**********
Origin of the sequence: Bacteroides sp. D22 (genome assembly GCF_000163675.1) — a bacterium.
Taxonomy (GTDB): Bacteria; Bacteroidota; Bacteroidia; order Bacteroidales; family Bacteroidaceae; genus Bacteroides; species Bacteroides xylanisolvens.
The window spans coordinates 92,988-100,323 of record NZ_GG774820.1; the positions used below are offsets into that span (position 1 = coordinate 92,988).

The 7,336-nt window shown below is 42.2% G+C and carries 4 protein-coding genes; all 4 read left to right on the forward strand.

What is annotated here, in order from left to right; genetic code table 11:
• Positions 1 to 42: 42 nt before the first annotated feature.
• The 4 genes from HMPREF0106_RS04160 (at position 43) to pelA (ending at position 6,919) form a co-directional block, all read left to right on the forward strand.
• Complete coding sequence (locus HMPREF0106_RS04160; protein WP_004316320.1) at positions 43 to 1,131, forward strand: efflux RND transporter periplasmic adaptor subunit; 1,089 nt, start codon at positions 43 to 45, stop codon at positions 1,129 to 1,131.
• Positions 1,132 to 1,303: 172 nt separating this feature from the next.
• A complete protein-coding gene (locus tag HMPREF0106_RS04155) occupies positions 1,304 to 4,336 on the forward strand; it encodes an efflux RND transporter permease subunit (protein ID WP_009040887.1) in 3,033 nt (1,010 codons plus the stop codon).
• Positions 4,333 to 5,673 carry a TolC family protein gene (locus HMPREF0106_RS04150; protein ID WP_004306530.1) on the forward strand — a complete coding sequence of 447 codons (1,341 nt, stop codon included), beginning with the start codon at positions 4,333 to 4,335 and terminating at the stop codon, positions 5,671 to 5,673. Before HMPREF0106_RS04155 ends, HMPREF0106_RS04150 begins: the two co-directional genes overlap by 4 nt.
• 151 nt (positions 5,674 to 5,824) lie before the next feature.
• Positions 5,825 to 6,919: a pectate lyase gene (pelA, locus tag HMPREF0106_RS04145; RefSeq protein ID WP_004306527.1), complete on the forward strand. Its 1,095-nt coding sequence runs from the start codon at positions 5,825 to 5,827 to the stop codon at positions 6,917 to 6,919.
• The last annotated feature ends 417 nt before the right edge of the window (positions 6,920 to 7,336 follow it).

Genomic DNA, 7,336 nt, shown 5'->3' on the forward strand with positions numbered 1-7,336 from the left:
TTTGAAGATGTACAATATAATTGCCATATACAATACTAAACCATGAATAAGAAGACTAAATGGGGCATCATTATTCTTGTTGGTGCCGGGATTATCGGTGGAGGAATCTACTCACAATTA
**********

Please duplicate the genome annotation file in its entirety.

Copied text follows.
Origin of the sequence: Bacteroides sp. D22 (genome assembly GCF_000163675.1) — a bacterium.
Taxonomy (GTDB): Bacteria; Bacteroidota; Bacteroidia; order Bacteroidales; family Bacteroidaceae; genus Bacteroides; species Bacteroides xylanisolvens.
The window spans coordinates 92,988-100,323 of record NZ_GG774820.1; the positions used below are offsets into that span (position 1 = coordinate 92,988).

The 7,336-nt window shown below is 42.2% G+C and carries 4 protein-coding genes; all 4 read left to right on the forward strand.

What is annotated here, in order from left to right; genetic code table 11:
• Positions 1 to 42: 42 nt before the first annotated feature.
• The 4 genes from HMPREF0106_RS04160 (at position 43) to pelA (ending at position 6,919) form a co-directional block, all read left to right on the forward strand.
• Complete coding sequence (locus HMPREF0106_RS04160; protein WP_004316320.1) at positions 43 to 1,131, forward strand: efflux RND transporter periplasmic adaptor subunit; 1,089 nt, start codon at positions 43 to 45, stop codon at positions 1,129 to 1,131.
• Positions 1,132 to 1,303: 172 nt separating this feature from the next.
• A complete protein-coding gene (locus tag HMPREF0106_RS04155) occupies positions 1,304 to 4,336 on the forward strand; it encodes an efflux RND transporter permease subunit (protein ID WP_009040887.1) in 3,033 nt (1,010 codons plus the stop codon).
• Positions 4,333 to 5,673 carry a TolC family protein gene (locus HMPREF0106_RS04150; protein ID WP_004306530.1) on the forward strand — a complete coding sequence of 447 codons (1,341 nt, stop codon included), beginning with the start codon at positions 4,333 to 4,335 and terminating at the stop codon, positions 5,671 to 5,673. Before HMPREF0106_RS04155 ends, HMPREF0106_RS04150 begins: the two co-directional genes overlap by 4 nt.
• 151 nt (positions 5,674 to 5,824) lie before the next feature.
• Positions 5,825 to 6,919: a pectate lyase gene (pelA, locus tag HMPREF0106_RS04145; RefSeq protein ID WP_004306527.1), complete on the forward strand. Its 1,095-nt coding sequence runs from the start codon at positions 5,825 to 5,827 to the stop codon at positions 6,917 to 6,919.
• The last annotated feature ends 417 nt before the right edge of the window (positions 6,920 to 7,336 follow it).

Genomic DNA, 7,336 nt, shown 5'->3' on the forward strand with positions numbered 1-7,336 from the left:
TTTGAAGATGTACAATATAATTGCCATATACAATACTAAACCATGAATAAGAAGACTAAATGGGGCATCATTATTCTTGTTGGTGCCGGGATTATCGGTGGAGGAATCTACTCACAATTA